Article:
Colorado’s 11 ski areas located in the White River National Forest paid almost $ 2 million more for public land use during the 2020-21 season than during the disastrous winter before.
The 11 ski areas paid a total of $ 19.21 million to the US government last season. This is an increase of $ 1.92 million or 11% from the $ 17.29 million paid in 2019-2020.
This indicates that ski areas have adapted well to the challenges of the COVID-19 pandemic, said Scott Fitzwilliams, supervisor of the White River National Forest. Resort operators have set up temporary outdoor structures for dining due to indoor seating restrictions, for example.
“It took a lot of effort and I think it paid off,” said Fitzwilliams. “I think (the resort operators) deserve a lot of credit for trying to meet the requirements.”
The annual ski area fees paid to the US Forest Service provide an insight into the strength of the ski season. Most of the heavyweights of Colorado’s ski industry are located in the White River, including the four Aspen Snowmass ski areas and the Vail Resorts ski areas as well as a few independent ones.
The ski industry was on its way to a record or near record year when it was forced to abruptly shut down in mid-March 2020, at the height of the busy spring break season. This had a big effect on the bottom line. Alterra Mountain Resort, for example, is in legal action with its insurer to recover its business losses from winter 2019-2020. The Colorado Sun reported that Alterra has claimed its losses exceeded $ 200 million in the 15 stations it owns.
Due to the difficult end of the 2019-20 season, fees paid by the White River ski areas were the lowest since 2013-14, according to figures provided by the White River Supervisor’s Office.
Even with the slight increase last winter, ski area fees have lagged behind the industry’s strongest years of the past decade. The 11 ski areas paid a record $ 22.56 million in fees in 2018-19, according to the Forest Service. It was $ 3.35 million or 15% more than what the 11 resorts paid last season.
Resort operators pay a fee based on a complex formula that takes into account the acres of public land used by the ski resort and the businesses derived from the use of that land. Less activity means less expense and vice versa.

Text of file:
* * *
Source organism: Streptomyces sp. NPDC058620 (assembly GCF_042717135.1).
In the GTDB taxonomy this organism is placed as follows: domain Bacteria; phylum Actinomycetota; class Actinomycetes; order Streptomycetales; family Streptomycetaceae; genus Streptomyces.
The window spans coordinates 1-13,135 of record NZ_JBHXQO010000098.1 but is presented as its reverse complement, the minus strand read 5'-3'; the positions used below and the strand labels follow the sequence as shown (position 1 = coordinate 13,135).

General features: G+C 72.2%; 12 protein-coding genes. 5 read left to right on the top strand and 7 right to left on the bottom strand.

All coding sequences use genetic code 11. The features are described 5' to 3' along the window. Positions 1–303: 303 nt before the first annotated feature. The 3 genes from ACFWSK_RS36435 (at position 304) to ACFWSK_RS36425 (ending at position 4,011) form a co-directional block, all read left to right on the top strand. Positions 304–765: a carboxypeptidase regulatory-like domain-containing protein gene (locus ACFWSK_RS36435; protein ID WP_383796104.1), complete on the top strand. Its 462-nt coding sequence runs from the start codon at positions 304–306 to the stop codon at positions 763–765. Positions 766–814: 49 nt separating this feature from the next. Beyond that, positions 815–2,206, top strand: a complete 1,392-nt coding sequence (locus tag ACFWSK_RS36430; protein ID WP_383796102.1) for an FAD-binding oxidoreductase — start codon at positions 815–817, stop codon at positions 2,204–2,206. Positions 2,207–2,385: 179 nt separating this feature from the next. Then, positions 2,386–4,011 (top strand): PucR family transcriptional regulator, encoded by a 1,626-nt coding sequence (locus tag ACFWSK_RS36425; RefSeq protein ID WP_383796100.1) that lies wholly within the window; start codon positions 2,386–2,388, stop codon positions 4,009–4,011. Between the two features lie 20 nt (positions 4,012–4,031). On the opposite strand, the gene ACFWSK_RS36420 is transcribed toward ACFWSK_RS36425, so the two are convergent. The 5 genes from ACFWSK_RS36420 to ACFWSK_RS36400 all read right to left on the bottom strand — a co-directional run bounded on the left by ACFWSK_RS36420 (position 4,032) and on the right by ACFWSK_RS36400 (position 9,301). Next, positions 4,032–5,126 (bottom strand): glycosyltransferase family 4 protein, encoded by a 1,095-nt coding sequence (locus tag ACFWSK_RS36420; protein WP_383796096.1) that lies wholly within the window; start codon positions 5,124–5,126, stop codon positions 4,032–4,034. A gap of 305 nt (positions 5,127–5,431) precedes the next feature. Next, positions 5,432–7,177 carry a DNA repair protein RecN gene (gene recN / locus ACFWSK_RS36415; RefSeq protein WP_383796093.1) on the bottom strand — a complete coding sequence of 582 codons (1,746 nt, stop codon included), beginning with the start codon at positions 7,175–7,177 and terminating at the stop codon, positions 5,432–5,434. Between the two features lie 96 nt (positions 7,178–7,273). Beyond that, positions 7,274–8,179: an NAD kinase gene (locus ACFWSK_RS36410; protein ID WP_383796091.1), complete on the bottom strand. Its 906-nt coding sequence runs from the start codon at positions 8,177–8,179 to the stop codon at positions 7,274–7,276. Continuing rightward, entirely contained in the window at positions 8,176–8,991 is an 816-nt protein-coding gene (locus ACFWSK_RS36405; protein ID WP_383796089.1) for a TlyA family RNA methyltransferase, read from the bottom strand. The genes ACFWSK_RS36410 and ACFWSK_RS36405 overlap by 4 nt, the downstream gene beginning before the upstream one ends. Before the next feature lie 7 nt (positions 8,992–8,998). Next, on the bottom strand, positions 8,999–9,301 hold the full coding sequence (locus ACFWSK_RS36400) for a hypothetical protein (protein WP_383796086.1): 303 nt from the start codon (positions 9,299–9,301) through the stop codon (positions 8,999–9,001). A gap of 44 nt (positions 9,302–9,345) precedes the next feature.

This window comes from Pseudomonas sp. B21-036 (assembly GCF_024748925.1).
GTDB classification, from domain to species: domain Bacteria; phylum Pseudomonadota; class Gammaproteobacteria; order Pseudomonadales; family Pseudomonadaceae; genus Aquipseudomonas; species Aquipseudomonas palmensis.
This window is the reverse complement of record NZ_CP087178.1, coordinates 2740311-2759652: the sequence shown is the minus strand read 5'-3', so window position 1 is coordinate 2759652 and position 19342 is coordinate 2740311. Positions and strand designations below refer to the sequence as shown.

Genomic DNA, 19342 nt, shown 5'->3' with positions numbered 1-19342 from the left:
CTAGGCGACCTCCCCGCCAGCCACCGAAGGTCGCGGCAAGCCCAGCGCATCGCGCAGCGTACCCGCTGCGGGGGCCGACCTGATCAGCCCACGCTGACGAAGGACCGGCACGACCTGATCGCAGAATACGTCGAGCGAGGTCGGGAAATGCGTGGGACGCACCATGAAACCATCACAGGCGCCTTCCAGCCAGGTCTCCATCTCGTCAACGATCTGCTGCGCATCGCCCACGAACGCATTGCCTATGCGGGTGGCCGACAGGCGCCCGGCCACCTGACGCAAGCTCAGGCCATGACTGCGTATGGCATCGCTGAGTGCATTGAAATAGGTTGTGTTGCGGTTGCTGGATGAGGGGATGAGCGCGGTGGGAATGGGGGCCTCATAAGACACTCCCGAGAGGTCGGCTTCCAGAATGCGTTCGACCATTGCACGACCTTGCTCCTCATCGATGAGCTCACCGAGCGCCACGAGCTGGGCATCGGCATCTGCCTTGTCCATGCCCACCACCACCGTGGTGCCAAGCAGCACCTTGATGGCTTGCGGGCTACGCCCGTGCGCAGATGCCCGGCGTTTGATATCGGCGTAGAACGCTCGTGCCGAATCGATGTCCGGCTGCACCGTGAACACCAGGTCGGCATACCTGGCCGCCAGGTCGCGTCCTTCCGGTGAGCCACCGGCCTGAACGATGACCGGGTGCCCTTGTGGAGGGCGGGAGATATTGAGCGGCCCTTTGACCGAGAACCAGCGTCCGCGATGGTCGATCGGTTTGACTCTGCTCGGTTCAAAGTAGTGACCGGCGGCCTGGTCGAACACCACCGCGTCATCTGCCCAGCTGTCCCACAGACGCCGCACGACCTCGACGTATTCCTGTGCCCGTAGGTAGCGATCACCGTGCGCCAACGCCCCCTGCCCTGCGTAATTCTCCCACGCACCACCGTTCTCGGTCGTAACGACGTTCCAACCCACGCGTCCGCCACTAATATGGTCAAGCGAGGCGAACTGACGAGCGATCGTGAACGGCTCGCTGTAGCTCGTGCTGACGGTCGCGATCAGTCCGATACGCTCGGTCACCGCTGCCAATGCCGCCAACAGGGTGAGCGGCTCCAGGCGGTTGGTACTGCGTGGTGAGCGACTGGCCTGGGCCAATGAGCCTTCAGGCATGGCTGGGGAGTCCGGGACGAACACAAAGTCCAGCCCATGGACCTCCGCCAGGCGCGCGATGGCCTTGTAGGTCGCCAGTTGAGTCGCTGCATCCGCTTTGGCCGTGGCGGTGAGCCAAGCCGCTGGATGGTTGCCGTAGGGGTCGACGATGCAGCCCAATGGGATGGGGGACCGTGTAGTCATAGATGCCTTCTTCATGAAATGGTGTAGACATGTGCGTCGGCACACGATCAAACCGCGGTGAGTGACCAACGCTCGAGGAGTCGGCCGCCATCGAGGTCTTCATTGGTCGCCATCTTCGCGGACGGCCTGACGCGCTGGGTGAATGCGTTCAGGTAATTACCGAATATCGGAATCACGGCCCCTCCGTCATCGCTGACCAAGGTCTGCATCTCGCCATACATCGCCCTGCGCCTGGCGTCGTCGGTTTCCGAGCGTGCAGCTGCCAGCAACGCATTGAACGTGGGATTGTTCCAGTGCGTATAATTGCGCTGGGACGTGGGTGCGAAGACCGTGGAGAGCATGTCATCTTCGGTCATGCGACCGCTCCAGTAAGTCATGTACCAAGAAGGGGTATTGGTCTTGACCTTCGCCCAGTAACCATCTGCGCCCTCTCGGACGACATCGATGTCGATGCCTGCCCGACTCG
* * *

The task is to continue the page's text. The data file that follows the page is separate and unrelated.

The Forest Service was disclosing the fees paid for each ski area until Vail Resorts complained that the disclosure provided confidential trade secrets. The Regional Forest Service office granted Vail’s request to stop reporting individual fees in 2017.
Fees paid by ski areas go to the US Treasury rather than the agency. Legislation has been introduced to keep much of the funds in the forest where they are generated. The proposal has industry support, but its fate is not yet resolved.
Fitzwilliams said his contacts with ski area operators indicated they were optimistic for a rebounding winter. The forest service has not been asked to approve measures such as temporary outdoor catering structures, he noted, but the number of COVID cases over the next two months will determine what ski areas must do during the winter.
Aspen Skiing Co. was particularly affected in 2019-2020 due to the lack of international travel. The wave of Australian visitors that usually hits in January was nonexistent. Australia currently has severe travel restrictions in place.
“Australia might miss its typical January window, but we hear we might see Australians later in the winter / spring,” Skico vice president of communications Jeff Hanle wrote in an email. . “The demand is there if and when they can travel. “
More encouraging news was reported this week that the United States would begin allowing travelers from the United Kingdom and countries in the European Union in November if they can prove they are vaccinated and COVID-free.
“We are seeing great interest and bookings from Europe,” said Hanle. “We should expect to see many European / British guests returning to town this winter. “
The brightest international prospect for Skico is Latin America, he said.
“Argentina and Mexico have booked and Brazil is waiting for flights to load and the United States to reopen itself to Brazilian travelers,” Hanle said.